Giant Cell Arteritis: Ustekinumab Shows Activity in Early Trial

Janis C. Kelly

May 12, 2016

Blocking interleukins 12 (IL-12) and IL-23 may be a novel way to control or even partly reverse the symptoms and vascular damage associated with refractory giant cell arteritis (GCA), according to a small proof-of-concept trial of the IL-12/IL-23 blocking monoclonal antibody ustekinumab.

Ustekinumab "permitted a significant reduction in glucocorticoid dose and cessation of other immunosuppressants in patients with refractory GCA" and justified further evaluation of the drug in a randomized controlled trial, Richard Conway, MD, and colleagues report in an article published online May 9 in a letter to Annals of the Rheumatic Diseases. Dr Conway is from the Department of Rheumatology, Centre for Arthritis and Rheumatic Diseases, St Vincent's University Hospital, Dublin Academic Medical Centre, Ireland.

The single-center, uncontrolled, unblinded trial included 14 patients with GCA enrolled in a prospective registry and managed according to British Society for Rheumatology guidelines. All met the American College of Rheumatology 1990 Classification Criteria for GCA and had refractory disease requiring at least 10 mg/day glucocorticoids to prevent GCA symptoms.

Patients received 90 mg ustekinumab subcutaneously at week 0 and week 4 and then every 12 weeks. The primary outcome measure was the median glucocorticoid dose required to maintain disease control, and median follow-up was 13.5 months. Secondary outcomes included physician-assessed GCA relapse and change in acute-phase reactants (erythrocyte sedimentation rate and C-reactive protein).

None of the 14 patients relapsed while taking ustekinumab. Median prednisolone dose at last follow-up was 5 mg vs 20 mg at baseline (P = .001). The researchers intensified ustekinumab dosing from every 12 weeks to every 8 weeks in five patients because of persistent symptoms and elevated acute phase reactants. Symptoms resolved and acute phase reactants normalized in three of these patients and were attributed to other causes in the remaining two.

Computed tomography angiography had been used for evaluation of large vessel vasculitis in seven patients before ustekinumab treatment. Five of these patients underwent repeat imaging at a median of 13 months after beginning ustekinumab. All five showed improvement of wall thickening, and two of the five patients had full resolution. None had new stenosis or aneurysms.

Adverse events included one case each of urinary tract infection, tinea pedis, dental abscess, lower respiratory tract infection, alopecia, and nondermatomal limb paresthesias. Three patients stopped treatment because of adverse events.

The authors note that the prolonged, high-dose glucocorticoids that are the mainstay of GCA treatment are associated with serious complications in 86% of patients, and that results with methotrexate and infliximab have been "disappointing." They suggest that ustekinumab might provide a safer and more effective therapy.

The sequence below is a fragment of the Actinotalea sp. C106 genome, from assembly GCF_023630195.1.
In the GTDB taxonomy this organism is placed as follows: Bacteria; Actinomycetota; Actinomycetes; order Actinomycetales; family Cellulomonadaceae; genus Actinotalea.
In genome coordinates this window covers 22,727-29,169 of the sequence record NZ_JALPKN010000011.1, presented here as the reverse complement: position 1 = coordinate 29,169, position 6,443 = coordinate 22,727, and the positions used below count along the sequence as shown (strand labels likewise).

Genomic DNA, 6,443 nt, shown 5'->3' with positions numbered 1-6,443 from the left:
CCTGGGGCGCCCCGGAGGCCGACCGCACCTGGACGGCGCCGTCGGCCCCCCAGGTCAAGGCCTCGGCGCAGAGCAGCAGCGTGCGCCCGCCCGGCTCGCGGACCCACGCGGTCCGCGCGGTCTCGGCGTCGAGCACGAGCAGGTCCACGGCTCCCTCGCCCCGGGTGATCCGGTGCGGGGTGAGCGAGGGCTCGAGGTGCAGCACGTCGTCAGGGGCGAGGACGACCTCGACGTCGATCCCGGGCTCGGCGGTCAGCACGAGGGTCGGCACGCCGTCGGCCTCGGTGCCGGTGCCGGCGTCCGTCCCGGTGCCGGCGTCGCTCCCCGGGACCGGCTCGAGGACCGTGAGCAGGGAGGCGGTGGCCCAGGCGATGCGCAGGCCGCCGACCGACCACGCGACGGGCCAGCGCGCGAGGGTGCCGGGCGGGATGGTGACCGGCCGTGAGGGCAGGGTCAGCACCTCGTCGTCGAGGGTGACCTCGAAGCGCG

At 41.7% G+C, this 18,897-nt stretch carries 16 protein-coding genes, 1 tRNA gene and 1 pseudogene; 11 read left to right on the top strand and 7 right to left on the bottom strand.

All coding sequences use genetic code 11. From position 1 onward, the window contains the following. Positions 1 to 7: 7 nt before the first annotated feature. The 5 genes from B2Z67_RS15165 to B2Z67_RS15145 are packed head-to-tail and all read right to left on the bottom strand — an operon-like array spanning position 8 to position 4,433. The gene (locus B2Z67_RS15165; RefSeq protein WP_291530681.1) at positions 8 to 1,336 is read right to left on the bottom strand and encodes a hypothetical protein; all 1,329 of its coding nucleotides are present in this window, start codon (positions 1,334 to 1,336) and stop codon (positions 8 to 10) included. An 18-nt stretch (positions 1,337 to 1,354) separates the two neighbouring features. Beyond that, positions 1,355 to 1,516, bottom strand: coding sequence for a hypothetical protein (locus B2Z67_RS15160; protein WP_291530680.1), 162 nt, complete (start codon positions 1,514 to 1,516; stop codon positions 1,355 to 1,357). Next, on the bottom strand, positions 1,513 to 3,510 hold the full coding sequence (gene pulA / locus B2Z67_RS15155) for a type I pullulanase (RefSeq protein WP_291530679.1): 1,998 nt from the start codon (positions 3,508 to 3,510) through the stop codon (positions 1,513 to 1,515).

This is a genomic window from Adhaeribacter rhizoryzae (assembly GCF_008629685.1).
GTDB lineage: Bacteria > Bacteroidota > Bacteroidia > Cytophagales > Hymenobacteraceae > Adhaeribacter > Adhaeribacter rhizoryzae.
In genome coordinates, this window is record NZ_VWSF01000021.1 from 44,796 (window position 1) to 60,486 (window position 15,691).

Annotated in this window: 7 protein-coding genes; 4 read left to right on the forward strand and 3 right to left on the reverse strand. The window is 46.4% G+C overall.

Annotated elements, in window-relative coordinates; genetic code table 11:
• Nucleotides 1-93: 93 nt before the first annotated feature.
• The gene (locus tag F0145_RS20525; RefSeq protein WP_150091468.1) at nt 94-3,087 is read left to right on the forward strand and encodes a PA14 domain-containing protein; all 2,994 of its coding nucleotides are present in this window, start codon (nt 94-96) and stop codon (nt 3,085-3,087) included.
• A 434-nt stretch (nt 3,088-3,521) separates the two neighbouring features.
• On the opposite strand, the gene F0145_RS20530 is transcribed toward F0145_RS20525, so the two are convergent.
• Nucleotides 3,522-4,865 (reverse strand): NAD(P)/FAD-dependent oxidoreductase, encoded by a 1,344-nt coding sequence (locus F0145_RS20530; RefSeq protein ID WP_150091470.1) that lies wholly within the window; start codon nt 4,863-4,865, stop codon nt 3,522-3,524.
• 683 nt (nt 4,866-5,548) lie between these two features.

Tanaz Kermani, MD, director of the Vasculitis Program at the University of California/Los Angeles Medical Center, Santa Monica, told Medscape Medical News that there is an unmet need for alternatives to glucocorticoids in GCA as a result of the high levels of associated morbidity and adverse effects.

"The study by Conway et al explores another biologic medication, ustekinumab, which targets a molecule that may be important in the pathogenesis of giant cell arteritis, and therefore may be beneficial for these patients," said Dr Kermani, who was not involved in the ustekinumab study. "However, the study is a small proof-of-concept study, and therefore conclusions that can be drawn are limited. Clinical trials are necessary."

Dr Kermani noted that all patients had relapsing disease, that most had tried one prior immunosuppressive therapy to get to lower doses of prednisone, and that the median glucocorticoid dose at entry was moderate (20 mg).

"However, despite the addition of ustekinumab, only 29% were able to stop prednisone therapy, though the steroid doses were lower after 13.5 months than when they started the medication," Dr Kermani explained. "The authors say there were no relapses during treatment with the medication, but the frequency of the study drug had to be increased in about one third of subjects because of persistent symptoms or elevated markers of inflammation. Side effects including infections were observed, and three of 14 patients had to discontinue ustekinumab due to adverse effects."

Dr Kermani concluded, "Based on these preliminary data, this may be a medication worth pursuing and which may offer patients an alternative to glucocorticoids."

The authors have disclosed no relevant financial relationships. Dr Kermani is principal investigator for the SIRRESTA study of sirukumab, supported by GlaxoSmithKline.

Ann Rheum Dis. Published online May 3, 2016. Extract

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